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Salt is an unnecessary ingredient in pretty much every recipe. Make recipes with and without it and you'll notice virtually no difference, at all.


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Salt adds flavor and causes chemical changes in food. The sooner you add salt more time salt has to penetrate the food and the longer the chemical changes have to work. Whether that's desirable or not depends on the effect you want. Here are a few examples: When boiling potatoes if you add salt at the beginning of cooking the salt flavor will get through ...


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Salt is sometimes used to modify how moisture is drawn from aromatics while they are being sauteed, taking advantage of the fact that salt "wants" to be dissolved in water but is insoluble in oil, eg adding salt upfront to get onions to brown more quickly.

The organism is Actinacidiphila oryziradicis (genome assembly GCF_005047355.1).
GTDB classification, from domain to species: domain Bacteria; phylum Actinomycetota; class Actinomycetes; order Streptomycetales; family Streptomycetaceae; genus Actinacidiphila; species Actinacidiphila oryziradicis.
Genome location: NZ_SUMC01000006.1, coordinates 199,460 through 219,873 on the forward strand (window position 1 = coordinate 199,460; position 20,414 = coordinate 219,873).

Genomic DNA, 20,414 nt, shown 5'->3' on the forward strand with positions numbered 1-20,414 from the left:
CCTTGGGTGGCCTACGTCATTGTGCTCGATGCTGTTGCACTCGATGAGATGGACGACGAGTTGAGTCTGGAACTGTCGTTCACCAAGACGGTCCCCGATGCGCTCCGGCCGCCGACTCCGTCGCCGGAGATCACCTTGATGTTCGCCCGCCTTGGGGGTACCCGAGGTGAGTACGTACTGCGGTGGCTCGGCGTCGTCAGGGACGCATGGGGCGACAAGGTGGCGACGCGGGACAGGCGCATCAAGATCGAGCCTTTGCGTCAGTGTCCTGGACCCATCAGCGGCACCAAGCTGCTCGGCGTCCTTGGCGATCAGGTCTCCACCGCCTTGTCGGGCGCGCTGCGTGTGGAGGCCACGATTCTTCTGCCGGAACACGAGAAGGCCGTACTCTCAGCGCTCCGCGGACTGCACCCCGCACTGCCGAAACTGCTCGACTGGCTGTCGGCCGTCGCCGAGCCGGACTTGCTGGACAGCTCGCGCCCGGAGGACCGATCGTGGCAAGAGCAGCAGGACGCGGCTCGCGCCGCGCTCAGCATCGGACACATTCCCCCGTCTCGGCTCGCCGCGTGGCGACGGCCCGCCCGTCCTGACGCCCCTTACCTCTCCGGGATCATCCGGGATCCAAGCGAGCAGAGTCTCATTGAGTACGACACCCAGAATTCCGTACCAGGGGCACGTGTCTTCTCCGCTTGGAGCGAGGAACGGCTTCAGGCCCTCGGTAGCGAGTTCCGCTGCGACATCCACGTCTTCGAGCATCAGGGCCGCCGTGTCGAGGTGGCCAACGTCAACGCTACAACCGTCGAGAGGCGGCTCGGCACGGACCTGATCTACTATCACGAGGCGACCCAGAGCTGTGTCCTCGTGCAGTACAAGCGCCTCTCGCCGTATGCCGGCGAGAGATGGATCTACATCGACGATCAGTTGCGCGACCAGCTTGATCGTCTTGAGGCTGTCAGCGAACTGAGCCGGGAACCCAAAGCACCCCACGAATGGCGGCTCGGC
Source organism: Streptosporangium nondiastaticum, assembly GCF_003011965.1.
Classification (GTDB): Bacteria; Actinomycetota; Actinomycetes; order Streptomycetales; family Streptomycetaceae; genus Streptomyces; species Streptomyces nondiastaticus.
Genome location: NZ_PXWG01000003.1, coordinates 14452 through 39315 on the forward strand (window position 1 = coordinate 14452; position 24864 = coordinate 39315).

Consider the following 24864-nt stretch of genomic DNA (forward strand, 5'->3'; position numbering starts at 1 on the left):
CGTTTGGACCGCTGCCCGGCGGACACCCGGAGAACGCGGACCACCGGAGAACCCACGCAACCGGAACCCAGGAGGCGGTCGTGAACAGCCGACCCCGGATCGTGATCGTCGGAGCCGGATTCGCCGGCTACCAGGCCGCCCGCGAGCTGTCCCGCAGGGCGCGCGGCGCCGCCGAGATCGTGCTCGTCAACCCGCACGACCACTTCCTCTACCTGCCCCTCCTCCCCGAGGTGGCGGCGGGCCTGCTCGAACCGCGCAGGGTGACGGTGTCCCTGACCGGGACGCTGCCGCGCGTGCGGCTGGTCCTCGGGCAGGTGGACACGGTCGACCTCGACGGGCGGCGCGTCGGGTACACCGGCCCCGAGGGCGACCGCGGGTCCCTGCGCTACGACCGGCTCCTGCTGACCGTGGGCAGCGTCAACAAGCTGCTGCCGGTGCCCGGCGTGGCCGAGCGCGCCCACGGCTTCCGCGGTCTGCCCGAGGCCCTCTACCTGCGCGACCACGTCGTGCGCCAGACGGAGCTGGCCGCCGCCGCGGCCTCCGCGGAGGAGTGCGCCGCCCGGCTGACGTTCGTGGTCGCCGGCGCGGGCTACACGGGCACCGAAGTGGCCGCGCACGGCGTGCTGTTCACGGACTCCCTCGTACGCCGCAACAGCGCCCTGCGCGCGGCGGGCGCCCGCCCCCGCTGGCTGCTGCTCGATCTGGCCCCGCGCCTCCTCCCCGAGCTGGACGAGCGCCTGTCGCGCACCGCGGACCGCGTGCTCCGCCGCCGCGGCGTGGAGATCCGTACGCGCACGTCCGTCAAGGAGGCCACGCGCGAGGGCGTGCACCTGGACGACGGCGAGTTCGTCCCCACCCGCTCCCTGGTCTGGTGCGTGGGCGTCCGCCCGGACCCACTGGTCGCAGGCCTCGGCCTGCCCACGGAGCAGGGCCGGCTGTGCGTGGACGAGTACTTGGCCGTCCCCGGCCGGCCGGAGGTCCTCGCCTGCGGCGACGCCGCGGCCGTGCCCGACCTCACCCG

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Salt is very soluble in water, and during the cooking process will tend to diffuse within the liquids of the food and permeate inside. Having a salty flavor throughout the food I find tends to help curb salt usage. A good example is pasta, where if you add salt you can achieve a salty taste for the pasta and largely decrease salt you add at the table. My ...



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